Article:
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Study: Support your sweetheart—but don't overdo it

A cpuple hug to illustrate a Spousal Support Survey
Photo by Tom Jorgensen.

Couples having problems are often advised to be more supportive of each other, but a series of University of Iowa studies shows that too much support—or the wrong kind of support—might actually do more harm than good.

In recent studies of heterosexual couples in their first few years of marriage, researchers learned that too much support is harder on a marriage than not enough. When it comes to marital satisfaction, both partners are happier if husbands receive the right type of support, and if wives ask for support when they need it.

“The idea that simply being more supportive is better for your marriage is a myth,”says Erika Lawrence, associate professor of psychology in the UI College of Liberal Arts and Sciences. “Often husbands and wives think, ‘If my partner really knows me and loves me, he or she will know I’m upset and will know how to help me.’ However, that’s not the best way to approach your marriage. Your partner shouldn’t have to be a mind reader. Couples will be happier if they learn how to say, ‘This is how I’m feeling, and this is how you can help me.’”



News in brief

Vision discount program? Did you see this?

University of Iowa faculty and staff enrolled in Delta Dental of Iowa have access to a vision discount program through EyeMed Vision Care at no additional cost.

Employees should present their Delta Dental ID to receive the discounts. Employees and their family members who are enrolled in Delta Dental of Iowa are eligible to receive the discounts.




  • Voluntary vision insurance plan open enrollment runs through Feb. 28
  • Provost Loh posts open letter to campus regarding academic vision for next five years
  • University to present Celebrating Cultural Diversity Festival Feb. 21
  • Recreational Services hosts open houses at Beckwith Boathouse
  • Marilynne Robinson will present 2010 UI Presidential Lecture Feb. 14
  • Community invited to “Hawkeyes for Haiti” fund-raising event at Englert Feb. 22
  • UI students collect items through Hope for Haiti Disaster Relief Drive
  • University announces launch of new Exhibitions Calendar
  • Robert F. Ray Staff Scholarship available
  • UI seeks nominations for 2009–10 Diversity Catalyst Awards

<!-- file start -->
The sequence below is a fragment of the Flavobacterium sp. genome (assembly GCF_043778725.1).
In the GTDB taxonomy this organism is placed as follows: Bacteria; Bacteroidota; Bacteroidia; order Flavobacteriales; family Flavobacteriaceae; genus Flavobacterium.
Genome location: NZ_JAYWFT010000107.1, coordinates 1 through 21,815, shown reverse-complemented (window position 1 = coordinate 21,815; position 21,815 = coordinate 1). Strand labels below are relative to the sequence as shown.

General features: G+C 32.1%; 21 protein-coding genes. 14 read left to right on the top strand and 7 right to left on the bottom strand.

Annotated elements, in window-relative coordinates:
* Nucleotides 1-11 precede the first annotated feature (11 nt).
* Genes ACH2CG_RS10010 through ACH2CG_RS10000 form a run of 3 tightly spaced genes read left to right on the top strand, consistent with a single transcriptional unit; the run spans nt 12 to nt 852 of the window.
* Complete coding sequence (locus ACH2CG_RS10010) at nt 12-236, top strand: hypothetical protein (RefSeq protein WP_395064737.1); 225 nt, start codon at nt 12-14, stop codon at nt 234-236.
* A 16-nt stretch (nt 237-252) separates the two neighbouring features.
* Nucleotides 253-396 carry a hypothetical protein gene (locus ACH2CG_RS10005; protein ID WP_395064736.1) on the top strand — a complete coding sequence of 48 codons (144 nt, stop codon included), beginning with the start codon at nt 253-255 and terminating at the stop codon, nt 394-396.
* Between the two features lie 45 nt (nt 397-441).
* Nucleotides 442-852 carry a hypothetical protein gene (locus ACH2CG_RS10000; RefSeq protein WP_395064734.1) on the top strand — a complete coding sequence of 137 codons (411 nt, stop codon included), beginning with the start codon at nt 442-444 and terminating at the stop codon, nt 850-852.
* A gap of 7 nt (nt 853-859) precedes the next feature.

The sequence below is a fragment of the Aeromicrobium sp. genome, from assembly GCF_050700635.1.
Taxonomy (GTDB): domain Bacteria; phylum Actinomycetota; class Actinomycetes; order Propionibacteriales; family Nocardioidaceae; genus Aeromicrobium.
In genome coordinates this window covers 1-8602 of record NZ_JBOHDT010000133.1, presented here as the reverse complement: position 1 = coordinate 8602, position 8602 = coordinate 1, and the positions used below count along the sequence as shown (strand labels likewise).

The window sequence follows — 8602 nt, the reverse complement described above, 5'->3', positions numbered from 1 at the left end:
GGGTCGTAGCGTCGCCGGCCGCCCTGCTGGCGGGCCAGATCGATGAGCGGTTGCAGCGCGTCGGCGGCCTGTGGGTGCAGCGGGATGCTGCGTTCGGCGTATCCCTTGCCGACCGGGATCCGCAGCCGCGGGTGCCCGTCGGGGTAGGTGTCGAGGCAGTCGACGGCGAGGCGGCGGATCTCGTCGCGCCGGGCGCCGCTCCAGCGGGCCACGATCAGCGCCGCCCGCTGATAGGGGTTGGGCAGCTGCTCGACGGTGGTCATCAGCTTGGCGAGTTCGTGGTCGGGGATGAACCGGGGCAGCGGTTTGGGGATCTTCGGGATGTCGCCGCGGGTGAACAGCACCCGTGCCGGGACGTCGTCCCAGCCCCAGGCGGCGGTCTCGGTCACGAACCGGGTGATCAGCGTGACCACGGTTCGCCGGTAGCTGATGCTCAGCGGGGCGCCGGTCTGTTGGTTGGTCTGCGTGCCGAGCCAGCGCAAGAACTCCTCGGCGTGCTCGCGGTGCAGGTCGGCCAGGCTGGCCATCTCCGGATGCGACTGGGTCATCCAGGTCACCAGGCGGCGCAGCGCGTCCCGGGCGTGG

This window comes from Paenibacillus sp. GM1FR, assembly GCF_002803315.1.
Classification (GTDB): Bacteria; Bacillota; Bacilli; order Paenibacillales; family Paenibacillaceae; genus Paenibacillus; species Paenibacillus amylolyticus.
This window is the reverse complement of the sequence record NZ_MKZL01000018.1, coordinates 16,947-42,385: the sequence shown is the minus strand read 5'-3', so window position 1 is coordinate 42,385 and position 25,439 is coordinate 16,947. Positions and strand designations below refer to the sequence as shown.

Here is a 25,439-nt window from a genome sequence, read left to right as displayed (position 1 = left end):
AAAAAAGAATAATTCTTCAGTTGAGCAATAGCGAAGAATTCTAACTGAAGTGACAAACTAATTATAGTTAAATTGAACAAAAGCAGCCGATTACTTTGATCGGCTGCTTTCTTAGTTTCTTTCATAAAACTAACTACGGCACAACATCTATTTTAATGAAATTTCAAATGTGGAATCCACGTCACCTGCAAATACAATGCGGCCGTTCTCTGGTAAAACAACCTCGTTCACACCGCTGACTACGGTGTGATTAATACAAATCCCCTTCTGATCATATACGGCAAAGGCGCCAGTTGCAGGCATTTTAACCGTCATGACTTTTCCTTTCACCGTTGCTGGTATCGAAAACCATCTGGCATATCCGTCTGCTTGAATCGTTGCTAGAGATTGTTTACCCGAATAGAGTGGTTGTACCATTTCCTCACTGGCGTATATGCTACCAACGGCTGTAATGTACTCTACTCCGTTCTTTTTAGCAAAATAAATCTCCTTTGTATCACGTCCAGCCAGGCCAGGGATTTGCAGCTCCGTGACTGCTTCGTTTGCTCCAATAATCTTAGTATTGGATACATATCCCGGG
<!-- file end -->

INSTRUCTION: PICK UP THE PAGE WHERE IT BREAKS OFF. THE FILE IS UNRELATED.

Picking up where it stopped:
• Improving Our Workplace Award nominations sought
  • Staff members encouraged to apply for committees
  • Spectator@IOWA features up-close looks at campus life, plus the latest UI headlines
  • See which Learning and Development courses are right for you

(Full details)


  • Despite recalls, UI researcher thinks Toyota will escape long-term damage to reputation
  • Study: Iowa’s publicly funded family planning is cost-effective
  • Bone marrow transplantation finding provides idea on treating degenerative diseases
  • UI study finds abusive bosses don’t suffer for their behavior, if they produce
  • Study explores impact of jealousy on intimate relationships
  • Super buzz not as loud for Super Bowl ads

(Full details)


  • Recent deaths

(Full details)


Photo feature: Paleontology Repository

The collections of the University of Iowa Paleontology Repository include more than one million specimens. The repository is a focal point for research and educational activities within the paleontology program of the University, and an important source of outreach to the scientific community and the general public.

See the photos...



Timothy Havens
  Tim Havens  
Many college stud-
ents love to watch TV. But when Timothy Havens was in graduate school, he wanted to conduct research about TV, with a particular focus on race. A professor suggested Havens write a paper about the international trade in African American programs, and he was hooked. Havens, now a professor of communication studies and African American studies at The University of Iowa, is writing a book called Black Television Travels: Race, Globalization, and the Media. He spoke with fyi about the television industry’s perceptions of what audiences want, how white family–based programs benefited from The Cosby Show’s international success, and his earliest memories in front of the tube.




"I just like to do stuff on the full moon."

Dave Patton,
assistant director of outdoor programs in the UI Division of Recreational Services
(Iowa City Press-Citizen, Jan. 28)

More quotes...



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